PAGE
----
Winsted-Lester Prairie Journal, Oct. 9, 2000

LP board debates staff uniforms, badges

By Jane Otto

"I'm a grandparent who came for "Grandparents' Day" and have never been inside this building before. I've hit two doors so far that were locked because I didn't know which door was the main office door. A badge will tell me that this person is probably a staff member at this school and I could probably ask him a question. He isn't another grandparent who is also wandering the hall."

This scenario Lester Prairie Board Member Nancy Krull cited as a reason for making the school more "user-friendly" at Tuesday's school board meeting

Though no decision was reached, much discussion ensued as to whether or not staff should wear identification badges or some type of uniform.

The topic was initially broached when the board considered the purchase of shirts for custodial staff and aprons for kitchen staff.

"These people are very visible and need to be identified. We need to make the school a user-friendly building. It's to our advantage to do this for the janitors," said Board Chair Chester Hoernemann.

Shirts and aprons would be purchased for the appropriate personnel, who would then own the clothing and be responsible for laundering it.

"Identifying school personnel makes sense, but not individual ownership," said Krull.

Board member Fred Blaser suggested Supt. James Redfield investigate the possible costs of a professional laundering service. Redfield replied that he would do so if purchasing uniforms is what the board wants.

Board members Barry Kyllo and Blaser saw uniforms as a benefit and maybe something which should be part of contract negotiations. He also questioned getting them for all staff members.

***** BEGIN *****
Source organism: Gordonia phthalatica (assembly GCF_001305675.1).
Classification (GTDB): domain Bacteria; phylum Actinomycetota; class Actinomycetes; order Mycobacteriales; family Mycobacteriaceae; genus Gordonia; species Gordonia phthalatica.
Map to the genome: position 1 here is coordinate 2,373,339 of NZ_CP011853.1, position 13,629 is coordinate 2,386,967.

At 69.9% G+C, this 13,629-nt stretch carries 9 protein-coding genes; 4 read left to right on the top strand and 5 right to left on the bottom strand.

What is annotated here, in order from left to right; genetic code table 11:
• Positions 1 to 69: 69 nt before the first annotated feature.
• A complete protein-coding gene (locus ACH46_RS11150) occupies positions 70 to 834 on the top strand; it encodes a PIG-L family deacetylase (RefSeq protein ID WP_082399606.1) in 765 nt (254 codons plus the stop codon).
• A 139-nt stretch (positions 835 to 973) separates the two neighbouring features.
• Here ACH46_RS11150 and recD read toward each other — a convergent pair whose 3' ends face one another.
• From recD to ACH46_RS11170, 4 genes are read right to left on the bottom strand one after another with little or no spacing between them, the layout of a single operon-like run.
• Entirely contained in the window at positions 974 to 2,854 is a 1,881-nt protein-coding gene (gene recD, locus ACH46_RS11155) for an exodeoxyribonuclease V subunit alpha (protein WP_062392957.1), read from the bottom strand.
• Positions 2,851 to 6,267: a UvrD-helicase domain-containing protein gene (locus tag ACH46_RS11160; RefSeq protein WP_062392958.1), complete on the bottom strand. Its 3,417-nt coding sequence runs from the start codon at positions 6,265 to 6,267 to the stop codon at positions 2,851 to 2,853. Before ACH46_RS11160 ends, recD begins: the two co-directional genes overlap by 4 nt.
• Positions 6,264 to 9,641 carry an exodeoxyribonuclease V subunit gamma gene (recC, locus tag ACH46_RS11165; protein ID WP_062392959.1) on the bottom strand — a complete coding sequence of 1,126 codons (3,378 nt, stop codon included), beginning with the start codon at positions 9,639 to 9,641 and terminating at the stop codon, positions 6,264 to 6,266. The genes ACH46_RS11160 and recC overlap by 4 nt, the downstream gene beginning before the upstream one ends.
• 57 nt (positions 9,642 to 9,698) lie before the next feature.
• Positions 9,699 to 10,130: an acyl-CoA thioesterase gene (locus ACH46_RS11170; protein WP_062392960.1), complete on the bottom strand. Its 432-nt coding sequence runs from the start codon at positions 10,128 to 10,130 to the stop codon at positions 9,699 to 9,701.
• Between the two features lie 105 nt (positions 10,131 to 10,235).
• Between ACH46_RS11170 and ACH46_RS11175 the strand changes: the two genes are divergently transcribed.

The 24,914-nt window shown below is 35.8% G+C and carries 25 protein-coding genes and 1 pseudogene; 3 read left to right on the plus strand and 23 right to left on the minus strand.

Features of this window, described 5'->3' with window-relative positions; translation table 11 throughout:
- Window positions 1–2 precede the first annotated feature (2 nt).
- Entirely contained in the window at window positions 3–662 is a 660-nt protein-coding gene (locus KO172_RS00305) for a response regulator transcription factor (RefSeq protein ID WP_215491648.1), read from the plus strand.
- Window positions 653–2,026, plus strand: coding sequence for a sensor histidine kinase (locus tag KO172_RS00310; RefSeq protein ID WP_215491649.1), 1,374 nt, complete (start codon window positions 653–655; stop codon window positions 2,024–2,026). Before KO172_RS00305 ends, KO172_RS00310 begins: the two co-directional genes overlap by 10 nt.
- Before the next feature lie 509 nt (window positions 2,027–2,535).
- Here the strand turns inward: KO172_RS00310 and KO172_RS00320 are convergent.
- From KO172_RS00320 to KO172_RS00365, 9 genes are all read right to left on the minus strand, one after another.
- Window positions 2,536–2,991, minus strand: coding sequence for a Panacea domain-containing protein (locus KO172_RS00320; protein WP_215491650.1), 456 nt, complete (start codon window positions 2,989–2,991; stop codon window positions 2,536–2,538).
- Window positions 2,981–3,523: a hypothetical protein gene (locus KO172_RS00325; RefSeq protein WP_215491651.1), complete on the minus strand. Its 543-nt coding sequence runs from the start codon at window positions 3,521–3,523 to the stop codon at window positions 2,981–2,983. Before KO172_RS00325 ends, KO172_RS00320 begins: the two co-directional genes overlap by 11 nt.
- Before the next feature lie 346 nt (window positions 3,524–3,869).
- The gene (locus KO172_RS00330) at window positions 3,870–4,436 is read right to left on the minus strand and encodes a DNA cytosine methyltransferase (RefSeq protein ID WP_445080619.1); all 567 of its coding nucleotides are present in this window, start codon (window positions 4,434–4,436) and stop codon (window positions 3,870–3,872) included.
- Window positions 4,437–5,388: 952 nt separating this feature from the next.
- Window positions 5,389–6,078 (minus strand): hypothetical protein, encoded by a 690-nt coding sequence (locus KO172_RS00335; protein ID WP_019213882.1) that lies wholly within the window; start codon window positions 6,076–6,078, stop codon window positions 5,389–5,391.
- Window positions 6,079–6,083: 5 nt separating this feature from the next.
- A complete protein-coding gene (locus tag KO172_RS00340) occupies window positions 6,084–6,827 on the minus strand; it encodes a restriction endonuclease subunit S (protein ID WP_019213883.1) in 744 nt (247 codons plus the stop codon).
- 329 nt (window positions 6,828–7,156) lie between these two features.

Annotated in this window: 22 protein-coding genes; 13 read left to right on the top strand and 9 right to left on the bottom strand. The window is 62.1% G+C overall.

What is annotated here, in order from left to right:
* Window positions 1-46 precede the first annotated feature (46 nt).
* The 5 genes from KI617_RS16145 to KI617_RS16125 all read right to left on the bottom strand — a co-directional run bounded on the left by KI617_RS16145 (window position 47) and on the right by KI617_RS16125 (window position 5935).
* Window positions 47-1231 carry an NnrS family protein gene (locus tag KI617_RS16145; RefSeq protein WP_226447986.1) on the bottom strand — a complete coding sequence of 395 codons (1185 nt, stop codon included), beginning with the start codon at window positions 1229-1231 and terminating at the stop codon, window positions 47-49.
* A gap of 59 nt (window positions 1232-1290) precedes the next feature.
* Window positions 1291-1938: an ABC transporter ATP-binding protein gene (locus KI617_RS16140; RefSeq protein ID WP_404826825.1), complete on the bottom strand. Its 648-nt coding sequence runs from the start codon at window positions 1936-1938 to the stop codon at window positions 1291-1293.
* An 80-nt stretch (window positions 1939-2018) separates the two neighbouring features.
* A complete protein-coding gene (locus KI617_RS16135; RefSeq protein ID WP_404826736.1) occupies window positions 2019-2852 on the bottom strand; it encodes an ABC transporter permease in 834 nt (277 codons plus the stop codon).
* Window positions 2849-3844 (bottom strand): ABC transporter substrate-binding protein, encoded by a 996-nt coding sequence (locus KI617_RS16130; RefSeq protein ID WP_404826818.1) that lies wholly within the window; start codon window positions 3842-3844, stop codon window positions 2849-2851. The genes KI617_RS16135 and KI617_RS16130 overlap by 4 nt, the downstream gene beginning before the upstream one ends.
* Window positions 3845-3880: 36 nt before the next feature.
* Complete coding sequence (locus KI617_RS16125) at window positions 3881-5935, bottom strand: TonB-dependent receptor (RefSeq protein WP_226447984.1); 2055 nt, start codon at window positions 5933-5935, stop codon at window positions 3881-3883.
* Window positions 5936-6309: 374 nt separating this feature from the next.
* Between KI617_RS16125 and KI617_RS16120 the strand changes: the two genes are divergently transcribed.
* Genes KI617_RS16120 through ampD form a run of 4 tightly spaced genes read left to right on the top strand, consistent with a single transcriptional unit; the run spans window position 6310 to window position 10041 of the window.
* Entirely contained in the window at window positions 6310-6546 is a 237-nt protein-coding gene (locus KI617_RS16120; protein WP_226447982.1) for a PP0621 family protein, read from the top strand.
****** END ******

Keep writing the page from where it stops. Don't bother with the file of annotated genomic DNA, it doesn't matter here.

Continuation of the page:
"I was in the office today and I didn't see a janitor. I saw office staff, four teachers, and a principal," Kyllo said.

Board member Gene Starke favored getting ID badges for all the staff.

Blaser said he didn't have a problem with the shirts, but that wearing badges was going too far and would just create more regulations for staff to follow.

"I don't think there is a parent out there who doesn't know who Joe Miller (dean of students) is or one of the teachers," Blaser said. "What is the advantage of having a badge?" he asked.

"When a stranger comes into the school, he doesn't know if Joe Miller is the head janitor or the dean of students. This is all about being user-friendly," said Hoernemann.

"I'm not saying this is a show stopper. If we want to be a user-friendly building, we have to tell the people who don't understand the building where to go and who the key people are to ask," he added.

Blaser still didn't buy into the badge theory, saying that the about 97 percent of the adults in the building are staff members and could provide assistance.

"We are getting bigger and bigger all the time. We are getting different and more diversified people who are coming into our school system. We've got to start identifying our teachers, workers, everybody," said Starke.

To which Blaser replied, "You've got a closed system. The only doors that are open are the elementary office door and the main office door. I don't care if I'm from another country. I walk in there and look and say, 'Gee, that really looks like an office. Maybe, I should stop in there and ask where I'm going.'"

As the conversation became cyclical, Starke asked the chair if they could move on to another item.

Krull commented to Redfield, "We gave you no direction whatsoever."

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